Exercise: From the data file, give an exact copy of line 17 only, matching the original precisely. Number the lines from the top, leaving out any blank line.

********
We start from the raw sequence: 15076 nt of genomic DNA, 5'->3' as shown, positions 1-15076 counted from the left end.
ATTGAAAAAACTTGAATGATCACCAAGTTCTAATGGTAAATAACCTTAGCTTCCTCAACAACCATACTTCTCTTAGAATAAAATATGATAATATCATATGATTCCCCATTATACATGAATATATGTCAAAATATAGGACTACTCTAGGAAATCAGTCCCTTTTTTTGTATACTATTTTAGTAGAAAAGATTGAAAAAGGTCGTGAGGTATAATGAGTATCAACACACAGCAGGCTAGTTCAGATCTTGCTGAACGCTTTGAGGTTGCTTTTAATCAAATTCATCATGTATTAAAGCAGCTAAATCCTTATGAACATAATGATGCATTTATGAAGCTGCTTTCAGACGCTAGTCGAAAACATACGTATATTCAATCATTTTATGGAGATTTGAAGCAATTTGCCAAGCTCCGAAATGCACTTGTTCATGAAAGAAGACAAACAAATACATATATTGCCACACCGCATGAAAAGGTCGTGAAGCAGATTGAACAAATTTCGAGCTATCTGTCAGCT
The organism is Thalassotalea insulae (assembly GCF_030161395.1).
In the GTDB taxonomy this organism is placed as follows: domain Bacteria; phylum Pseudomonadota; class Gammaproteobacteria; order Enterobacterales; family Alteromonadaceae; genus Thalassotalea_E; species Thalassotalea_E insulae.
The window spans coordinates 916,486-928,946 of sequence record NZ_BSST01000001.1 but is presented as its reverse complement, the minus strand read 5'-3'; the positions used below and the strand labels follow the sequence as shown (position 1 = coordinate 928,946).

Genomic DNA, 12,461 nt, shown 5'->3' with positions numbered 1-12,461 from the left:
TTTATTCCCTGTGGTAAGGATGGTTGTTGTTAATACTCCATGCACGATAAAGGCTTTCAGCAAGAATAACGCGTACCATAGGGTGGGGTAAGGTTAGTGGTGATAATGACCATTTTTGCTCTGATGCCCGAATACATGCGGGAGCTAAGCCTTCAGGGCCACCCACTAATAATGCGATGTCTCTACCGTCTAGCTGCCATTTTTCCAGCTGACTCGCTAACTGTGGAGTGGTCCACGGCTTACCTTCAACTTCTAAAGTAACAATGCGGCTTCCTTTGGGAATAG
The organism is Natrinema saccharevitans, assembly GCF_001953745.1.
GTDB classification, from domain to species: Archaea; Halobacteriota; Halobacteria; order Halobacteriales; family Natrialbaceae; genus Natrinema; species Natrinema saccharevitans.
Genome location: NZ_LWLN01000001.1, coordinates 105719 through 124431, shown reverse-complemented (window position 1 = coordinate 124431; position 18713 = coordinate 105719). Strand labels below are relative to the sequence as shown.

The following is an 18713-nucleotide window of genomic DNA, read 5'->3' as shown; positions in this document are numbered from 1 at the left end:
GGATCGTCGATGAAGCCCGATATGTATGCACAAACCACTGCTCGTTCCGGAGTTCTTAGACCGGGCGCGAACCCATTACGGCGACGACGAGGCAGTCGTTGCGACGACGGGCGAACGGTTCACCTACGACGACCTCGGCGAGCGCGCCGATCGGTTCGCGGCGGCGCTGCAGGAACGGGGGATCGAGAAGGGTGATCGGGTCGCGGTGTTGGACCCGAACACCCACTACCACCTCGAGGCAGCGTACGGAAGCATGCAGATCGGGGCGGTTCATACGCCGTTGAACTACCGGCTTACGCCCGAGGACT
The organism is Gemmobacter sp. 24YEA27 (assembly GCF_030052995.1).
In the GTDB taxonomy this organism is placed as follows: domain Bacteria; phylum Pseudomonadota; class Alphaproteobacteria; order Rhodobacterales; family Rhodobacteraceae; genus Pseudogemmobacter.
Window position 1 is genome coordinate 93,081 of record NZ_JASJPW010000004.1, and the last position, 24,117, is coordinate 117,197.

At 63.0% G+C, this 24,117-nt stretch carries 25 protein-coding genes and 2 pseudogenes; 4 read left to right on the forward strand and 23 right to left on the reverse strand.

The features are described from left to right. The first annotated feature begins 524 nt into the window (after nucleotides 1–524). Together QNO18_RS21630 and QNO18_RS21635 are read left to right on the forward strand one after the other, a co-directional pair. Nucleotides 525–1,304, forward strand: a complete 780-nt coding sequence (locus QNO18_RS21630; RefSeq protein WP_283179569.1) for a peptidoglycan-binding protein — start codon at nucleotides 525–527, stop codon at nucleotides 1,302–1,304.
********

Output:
The features are described from left to right. The first annotated feature begins 524 nt into the window (after nucleotides 1–524). Together QNO18_RS21630 and QNO18_RS21635 are read left to right on the forward strand one after the other, a co-directional pair. Nucleotides 525–1,304, forward strand: a complete 780-nt coding sequence (locus QNO18_RS21630; RefSeq protein WP_283179569.1) for a peptidoglycan-binding protein — start codon at nucleotides 525–527, stop codon at nucleotides 1,302–1,304.